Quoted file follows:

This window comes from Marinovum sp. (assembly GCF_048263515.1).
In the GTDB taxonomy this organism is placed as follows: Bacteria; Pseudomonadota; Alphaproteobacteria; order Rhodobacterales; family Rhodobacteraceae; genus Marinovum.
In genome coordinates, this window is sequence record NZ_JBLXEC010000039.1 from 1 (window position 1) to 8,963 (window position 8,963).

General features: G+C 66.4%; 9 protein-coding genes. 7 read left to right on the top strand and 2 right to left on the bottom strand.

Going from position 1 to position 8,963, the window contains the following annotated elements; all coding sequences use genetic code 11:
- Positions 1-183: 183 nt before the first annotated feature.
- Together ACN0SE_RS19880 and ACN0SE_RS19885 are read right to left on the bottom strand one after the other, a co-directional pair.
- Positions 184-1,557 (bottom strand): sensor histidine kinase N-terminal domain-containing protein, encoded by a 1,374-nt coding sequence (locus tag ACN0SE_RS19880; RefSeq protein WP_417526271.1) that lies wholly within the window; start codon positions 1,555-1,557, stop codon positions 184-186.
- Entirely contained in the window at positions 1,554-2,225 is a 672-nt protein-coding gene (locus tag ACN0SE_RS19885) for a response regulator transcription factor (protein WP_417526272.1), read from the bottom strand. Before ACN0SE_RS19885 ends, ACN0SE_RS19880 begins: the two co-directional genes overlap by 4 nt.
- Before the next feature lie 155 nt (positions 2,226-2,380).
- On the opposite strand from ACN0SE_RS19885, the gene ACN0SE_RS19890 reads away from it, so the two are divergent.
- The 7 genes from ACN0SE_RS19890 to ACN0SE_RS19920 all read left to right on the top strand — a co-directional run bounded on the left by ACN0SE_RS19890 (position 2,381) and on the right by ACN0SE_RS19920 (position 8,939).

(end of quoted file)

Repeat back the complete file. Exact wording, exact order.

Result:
This window comes from Marinovum sp. (assembly GCF_048263515.1).
In the GTDB taxonomy this organism is placed as follows: Bacteria; Pseudomonadota; Alphaproteobacteria; order Rhodobacterales; family Rhodobacteraceae; genus Marinovum.
In genome coordinates, this window is sequence record NZ_JBLXEC010000039.1 from 1 (window position 1) to 8,963 (window position 8,963).

General features: G+C 66.4%; 9 protein-coding genes. 7 read left to right on the top strand and 2 right to left on the bottom strand.

Going from position 1 to position 8,963, the window contains the following annotated elements; all coding sequences use genetic code 11:
- Positions 1-183: 183 nt before the first annotated feature.
- Together ACN0SE_RS19880 and ACN0SE_RS19885 are read right to left on the bottom strand one after the other, a co-directional pair.
- Positions 184-1,557 (bottom strand): sensor histidine kinase N-terminal domain-containing protein, encoded by a 1,374-nt coding sequence (locus tag ACN0SE_RS19880; RefSeq protein WP_417526271.1) that lies wholly within the window; start codon positions 1,555-1,557, stop codon positions 184-186.
- Entirely contained in the window at positions 1,554-2,225 is a 672-nt protein-coding gene (locus tag ACN0SE_RS19885) for a response regulator transcription factor (protein WP_417526272.1), read from the bottom strand. Before ACN0SE_RS19885 ends, ACN0SE_RS19880 begins: the two co-directional genes overlap by 4 nt.
- Before the next feature lie 155 nt (positions 2,226-2,380).
- On the opposite strand from ACN0SE_RS19885, the gene ACN0SE_RS19890 reads away from it, so the two are divergent.
- The 7 genes from ACN0SE_RS19890 to ACN0SE_RS19920 all read left to right on the top strand — a co-directional run bounded on the left by ACN0SE_RS19890 (position 2,381) and on the right by ACN0SE_RS19920 (position 8,939).